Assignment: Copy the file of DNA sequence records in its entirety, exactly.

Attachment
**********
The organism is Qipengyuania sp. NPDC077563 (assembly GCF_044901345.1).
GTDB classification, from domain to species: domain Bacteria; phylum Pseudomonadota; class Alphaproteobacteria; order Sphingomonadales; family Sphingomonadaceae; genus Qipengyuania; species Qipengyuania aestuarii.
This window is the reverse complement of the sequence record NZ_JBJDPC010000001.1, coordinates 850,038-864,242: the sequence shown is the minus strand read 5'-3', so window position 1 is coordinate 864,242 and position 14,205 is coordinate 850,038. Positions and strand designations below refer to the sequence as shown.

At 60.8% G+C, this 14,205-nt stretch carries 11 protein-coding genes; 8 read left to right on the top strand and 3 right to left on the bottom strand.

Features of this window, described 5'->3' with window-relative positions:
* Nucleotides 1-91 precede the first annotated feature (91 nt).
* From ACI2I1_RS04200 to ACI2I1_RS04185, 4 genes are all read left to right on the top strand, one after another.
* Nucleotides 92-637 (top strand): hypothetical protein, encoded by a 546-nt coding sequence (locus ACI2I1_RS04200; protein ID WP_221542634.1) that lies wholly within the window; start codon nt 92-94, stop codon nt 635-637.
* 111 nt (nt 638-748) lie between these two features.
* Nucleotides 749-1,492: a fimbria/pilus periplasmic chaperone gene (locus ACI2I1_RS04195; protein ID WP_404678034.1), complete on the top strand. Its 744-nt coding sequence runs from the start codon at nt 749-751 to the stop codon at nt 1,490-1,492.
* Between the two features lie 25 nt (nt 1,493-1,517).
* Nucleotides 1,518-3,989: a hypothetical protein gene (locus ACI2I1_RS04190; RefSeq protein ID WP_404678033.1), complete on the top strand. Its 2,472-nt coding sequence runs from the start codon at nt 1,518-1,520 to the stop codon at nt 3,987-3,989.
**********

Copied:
The organism is Qipengyuania sp. NPDC077563 (assembly GCF_044901345.1).
GTDB classification, from domain to species: domain Bacteria; phylum Pseudomonadota; class Alphaproteobacteria; order Sphingomonadales; family Sphingomonadaceae; genus Qipengyuania; species Qipengyuania aestuarii.
This window is the reverse complement of the sequence record NZ_JBJDPC010000001.1, coordinates 850,038-864,242: the sequence shown is the minus strand read 5'-3', so window position 1 is coordinate 864,242 and position 14,205 is coordinate 850,038. Positions and strand designations below refer to the sequence as shown.

At 60.8% G+C, this 14,205-nt stretch carries 11 protein-coding genes; 8 read left to right on the top strand and 3 right to left on the bottom strand.

Features of this window, described 5'->3' with window-relative positions:
* Nucleotides 1-91 precede the first annotated feature (91 nt).
* From ACI2I1_RS04200 to ACI2I1_RS04185, 4 genes are all read left to right on the top strand, one after another.
* Nucleotides 92-637 (top strand): hypothetical protein, encoded by a 546-nt coding sequence (locus ACI2I1_RS04200; protein ID WP_221542634.1) that lies wholly within the window; start codon nt 92-94, stop codon nt 635-637.
* 111 nt (nt 638-748) lie between these two features.
* Nucleotides 749-1,492: a fimbria/pilus periplasmic chaperone gene (locus ACI2I1_RS04195; protein ID WP_404678034.1), complete on the top strand. Its 744-nt coding sequence runs from the start codon at nt 749-751 to the stop codon at nt 1,490-1,492.
* Between the two features lie 25 nt (nt 1,493-1,517).
* Nucleotides 1,518-3,989: a hypothetical protein gene (locus ACI2I1_RS04190; RefSeq protein ID WP_404678033.1), complete on the top strand. Its 2,472-nt coding sequence runs from the start codon at nt 1,518-1,520 to the stop codon at nt 3,987-3,989.